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National Law Journal
Laurence Tribe Takes on Twitter Bar Over Trump Tweet
The can of worms opened with a teasing tweet from @tribelaw, the Twitter account of Harvard Law School professor Laurence Tribe. Tribe, a frequent social media critic of Republican presidential candidate Donald Trump, disclosed that Trump had called him for legal advice 20 years ago. Saying he kept his notes from the call and implying he might release them, the constitutional law scholar mused whether his discussion with Trump in 1996 would fall under the attorney-client privilege. (Tribe's tweet came in response to Democratic consultant Bob Shrum, who called Trump a blowhard — a charge with which Tribe appears to agree.)
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The New York Times
Military Vets Can Bring Much-Needed Sensitivity Training to Police Departments
An op-ed by Adrian Perkins `18. Police departments across the country should draw heavily from military veterans to fill their ranks. Many already do this, but they should take it a step further and adapt the United States Army’s sensitivity training program, which soldiers take before deployment. This program includes mock engagements with communities, as well as religious and cultural classes. The cultural and demographic divide between local law enforcement and the communities they police can be enormous. When there is a cultural gap as wide as the one in cities like Ferguson and the north side of Baton Rouge, inadequate training, military grade equipment and cell phone and body camera technology can turn neighborhoods into tinderboxes. Ideally, our police departments should focus on improving diversity within the force, but cultural training would also be good. Actively recruiting from the military could help on both fronts.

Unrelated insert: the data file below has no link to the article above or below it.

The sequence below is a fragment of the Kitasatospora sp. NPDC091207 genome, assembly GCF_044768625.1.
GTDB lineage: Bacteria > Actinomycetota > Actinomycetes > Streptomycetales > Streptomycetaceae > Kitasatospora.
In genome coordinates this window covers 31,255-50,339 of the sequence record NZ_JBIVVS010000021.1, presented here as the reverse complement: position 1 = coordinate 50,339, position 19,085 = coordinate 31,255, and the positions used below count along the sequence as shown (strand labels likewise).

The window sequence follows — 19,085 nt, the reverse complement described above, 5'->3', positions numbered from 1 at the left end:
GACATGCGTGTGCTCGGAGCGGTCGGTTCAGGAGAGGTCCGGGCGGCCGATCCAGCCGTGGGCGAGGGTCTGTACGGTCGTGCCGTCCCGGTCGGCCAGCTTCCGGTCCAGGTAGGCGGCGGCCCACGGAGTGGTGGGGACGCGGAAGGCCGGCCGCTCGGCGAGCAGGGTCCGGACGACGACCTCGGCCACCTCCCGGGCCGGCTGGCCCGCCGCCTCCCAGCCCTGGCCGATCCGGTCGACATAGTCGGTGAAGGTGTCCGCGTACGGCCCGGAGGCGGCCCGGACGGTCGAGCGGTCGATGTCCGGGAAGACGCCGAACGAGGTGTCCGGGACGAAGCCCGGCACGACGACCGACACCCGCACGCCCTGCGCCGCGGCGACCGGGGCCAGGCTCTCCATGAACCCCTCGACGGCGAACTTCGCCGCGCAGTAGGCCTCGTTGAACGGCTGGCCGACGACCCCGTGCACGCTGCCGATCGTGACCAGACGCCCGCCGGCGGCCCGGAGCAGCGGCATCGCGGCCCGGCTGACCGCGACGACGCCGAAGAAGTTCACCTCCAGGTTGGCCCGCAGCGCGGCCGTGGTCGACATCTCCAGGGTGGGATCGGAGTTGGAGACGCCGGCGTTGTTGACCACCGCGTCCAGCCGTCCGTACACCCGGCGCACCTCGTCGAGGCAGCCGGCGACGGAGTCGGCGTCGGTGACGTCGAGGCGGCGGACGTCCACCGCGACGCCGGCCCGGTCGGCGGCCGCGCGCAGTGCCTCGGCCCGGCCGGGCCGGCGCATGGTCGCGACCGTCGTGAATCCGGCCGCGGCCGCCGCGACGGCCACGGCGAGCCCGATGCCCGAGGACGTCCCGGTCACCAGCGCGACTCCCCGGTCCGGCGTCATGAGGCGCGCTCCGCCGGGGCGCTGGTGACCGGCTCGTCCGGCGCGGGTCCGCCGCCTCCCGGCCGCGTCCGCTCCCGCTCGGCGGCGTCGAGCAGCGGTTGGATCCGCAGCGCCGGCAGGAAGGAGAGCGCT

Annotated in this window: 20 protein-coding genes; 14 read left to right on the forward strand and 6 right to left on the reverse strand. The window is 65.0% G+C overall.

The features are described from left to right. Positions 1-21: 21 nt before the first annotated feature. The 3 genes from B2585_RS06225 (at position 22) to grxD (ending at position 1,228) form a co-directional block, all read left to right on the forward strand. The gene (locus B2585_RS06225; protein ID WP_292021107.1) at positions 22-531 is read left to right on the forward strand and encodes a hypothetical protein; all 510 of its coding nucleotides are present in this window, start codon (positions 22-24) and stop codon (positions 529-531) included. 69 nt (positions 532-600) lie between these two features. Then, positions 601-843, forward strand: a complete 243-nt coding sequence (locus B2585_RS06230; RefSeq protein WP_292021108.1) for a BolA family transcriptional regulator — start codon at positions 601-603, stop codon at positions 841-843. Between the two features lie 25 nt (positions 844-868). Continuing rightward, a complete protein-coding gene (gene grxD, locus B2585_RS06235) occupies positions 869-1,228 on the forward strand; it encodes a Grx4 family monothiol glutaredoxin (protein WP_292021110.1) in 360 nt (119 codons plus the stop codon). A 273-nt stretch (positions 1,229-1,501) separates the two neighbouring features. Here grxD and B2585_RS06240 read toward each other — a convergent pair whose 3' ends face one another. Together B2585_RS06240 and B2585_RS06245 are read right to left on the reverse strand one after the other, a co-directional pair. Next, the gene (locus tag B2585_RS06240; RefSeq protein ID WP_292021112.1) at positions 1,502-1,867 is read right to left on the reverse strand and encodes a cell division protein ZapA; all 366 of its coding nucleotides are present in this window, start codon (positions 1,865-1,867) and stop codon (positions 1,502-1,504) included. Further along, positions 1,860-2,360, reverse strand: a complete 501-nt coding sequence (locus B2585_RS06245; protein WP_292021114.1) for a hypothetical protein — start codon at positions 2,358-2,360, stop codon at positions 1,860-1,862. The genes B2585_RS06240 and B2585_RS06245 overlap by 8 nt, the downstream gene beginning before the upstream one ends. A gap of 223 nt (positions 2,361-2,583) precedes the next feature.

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American Prospect
Blue Cities, Red States
When Denton, Texas, passed a fracking ban in November 2014, it was national news. The story seemed out of a movie, a David-and-Goliath tale in which a scrappy band of citizens goes up against big industry and wins. Located in the heart of oil and gas territory, the town is hardly a liberal bastion; its state representative is a staunch conservative, and among its biggest annual events is the North Texas State Fair and Rodeo. But residents were watching gas drills come closer and closer to their parks and schools. ...Preemption is a relatively cut-and-dry legal matter in most states. Localities are creations of the states and have whatever power states grant them. “For more than a century, it’s been understood that city power derives from state law,” says Harvard Law School professor Gerald Frug, co-author of City Bound: How States Stifle Urban Innovation. “A lot of the fights have to be done at the state [level].”, co-author of City Bound: How States Stifle Urban Innovation. “A lot of the fights have to be done at the state [level].”
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The New York Times
Get Out of Gun Control, Apple